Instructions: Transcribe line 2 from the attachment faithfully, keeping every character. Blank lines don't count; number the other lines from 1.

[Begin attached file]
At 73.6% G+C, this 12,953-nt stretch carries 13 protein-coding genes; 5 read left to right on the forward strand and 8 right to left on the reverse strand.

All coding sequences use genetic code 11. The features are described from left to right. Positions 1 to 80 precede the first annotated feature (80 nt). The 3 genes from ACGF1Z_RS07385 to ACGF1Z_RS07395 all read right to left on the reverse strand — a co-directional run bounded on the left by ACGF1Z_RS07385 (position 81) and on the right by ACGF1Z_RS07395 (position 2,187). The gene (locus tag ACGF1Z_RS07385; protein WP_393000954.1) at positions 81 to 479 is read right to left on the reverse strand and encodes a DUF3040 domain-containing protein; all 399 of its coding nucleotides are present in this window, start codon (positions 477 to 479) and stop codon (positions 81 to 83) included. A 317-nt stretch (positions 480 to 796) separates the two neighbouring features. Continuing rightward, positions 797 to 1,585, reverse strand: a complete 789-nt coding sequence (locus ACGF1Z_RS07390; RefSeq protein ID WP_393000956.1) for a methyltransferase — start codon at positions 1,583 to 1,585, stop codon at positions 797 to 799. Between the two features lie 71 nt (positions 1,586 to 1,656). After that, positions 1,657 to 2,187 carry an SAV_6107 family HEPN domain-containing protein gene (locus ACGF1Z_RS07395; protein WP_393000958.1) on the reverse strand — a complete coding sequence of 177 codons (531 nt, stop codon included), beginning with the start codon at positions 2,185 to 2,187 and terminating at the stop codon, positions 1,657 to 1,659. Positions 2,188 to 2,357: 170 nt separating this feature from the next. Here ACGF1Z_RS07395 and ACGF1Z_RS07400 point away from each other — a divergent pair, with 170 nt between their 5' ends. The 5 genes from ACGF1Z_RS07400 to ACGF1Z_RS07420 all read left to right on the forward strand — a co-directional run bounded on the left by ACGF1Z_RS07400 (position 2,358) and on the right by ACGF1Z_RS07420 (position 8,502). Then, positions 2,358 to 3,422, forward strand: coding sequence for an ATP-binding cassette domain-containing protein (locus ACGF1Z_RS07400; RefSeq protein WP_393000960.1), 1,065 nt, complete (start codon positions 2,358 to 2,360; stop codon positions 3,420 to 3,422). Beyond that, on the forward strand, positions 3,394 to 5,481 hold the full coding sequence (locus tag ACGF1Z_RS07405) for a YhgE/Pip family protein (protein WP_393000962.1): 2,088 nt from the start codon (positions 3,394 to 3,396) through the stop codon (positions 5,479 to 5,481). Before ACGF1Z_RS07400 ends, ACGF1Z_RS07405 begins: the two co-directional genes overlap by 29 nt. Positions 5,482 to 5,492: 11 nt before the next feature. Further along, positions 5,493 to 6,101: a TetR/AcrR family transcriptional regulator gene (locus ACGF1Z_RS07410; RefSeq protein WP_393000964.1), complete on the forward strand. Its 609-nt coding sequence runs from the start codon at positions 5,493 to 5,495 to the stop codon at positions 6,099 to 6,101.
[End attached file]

All coding sequences use genetic code 11. The features are described from left to right. Positions 1 to 80 precede the first annotated feature (80 nt). The 3 genes from ACGF1Z_RS07385 to ACGF1Z_RS07395 all read right to left on the reverse strand — a co-directional run bounded on the left by ACGF1Z_RS07385 (position 81) and on the right by ACGF1Z_RS07395 (position 2,187). The gene (locus tag ACGF1Z_RS07385; protein WP_393000954.1) at positions 81 to 479 is read right to left on the reverse strand and encodes a DUF3040 domain-containing protein; all 399 of its coding nucleotides are present in this window, start codon (positions 477 to 479) and stop codon (positions 81 to 83) included. A 317-nt stretch (positions 480 to 796) separates the two neighbouring features. Continuing rightward, positions 797 to 1,585, reverse strand: a complete 789-nt coding sequence (locus ACGF1Z_RS07390; RefSeq protein ID WP_393000956.1) for a methyltransferase — start codon at positions 1,583 to 1,585, stop codon at positions 797 to 799. Between the two features lie 71 nt (positions 1,586 to 1,656). After that, positions 1,657 to 2,187 carry an SAV_6107 family HEPN domain-containing protein gene (locus ACGF1Z_RS07395; protein WP_393000958.1) on the reverse strand — a complete coding sequence of 177 codons (531 nt, stop codon included), beginning with the start codon at positions 2,185 to 2,187 and terminating at the stop codon, positions 1,657 to 1,659. Positions 2,188 to 2,357: 170 nt separating this feature from the next. Here ACGF1Z_RS07395 and ACGF1Z_RS07400 point away from each other — a divergent pair, with 170 nt between their 5' ends. The 5 genes from ACGF1Z_RS07400 to ACGF1Z_RS07420 all read left to right on the forward strand — a co-directional run bounded on the left by ACGF1Z_RS07400 (position 2,358) and on the right by ACGF1Z_RS07420 (position 8,502). Then, positions 2,358 to 3,422, forward strand: coding sequence for an ATP-binding cassette domain-containing protein (locus ACGF1Z_RS07400; RefSeq protein WP_393000960.1), 1,065 nt, complete (start codon positions 2,358 to 2,360; stop codon positions 3,420 to 3,422). Beyond that, on the forward strand, positions 3,394 to 5,481 hold the full coding sequence (locus tag ACGF1Z_RS07405) for a YhgE/Pip family protein (protein WP_393000962.1): 2,088 nt from the start codon (positions 3,394 to 3,396) through the stop codon (positions 5,479 to 5,481). Before ACGF1Z_RS07400 ends, ACGF1Z_RS07405 begins: the two co-directional genes overlap by 29 nt. Positions 5,482 to 5,492: 11 nt before the next feature. Further along, positions 5,493 to 6,101: a TetR/AcrR family transcriptional regulator gene (locus ACGF1Z_RS07410; RefSeq protein WP_393000964.1), complete on the forward strand. Its 609-nt coding sequence runs from the start codon at positions 5,493 to 5,495 to the stop codon at positions 6,099 to 6,101.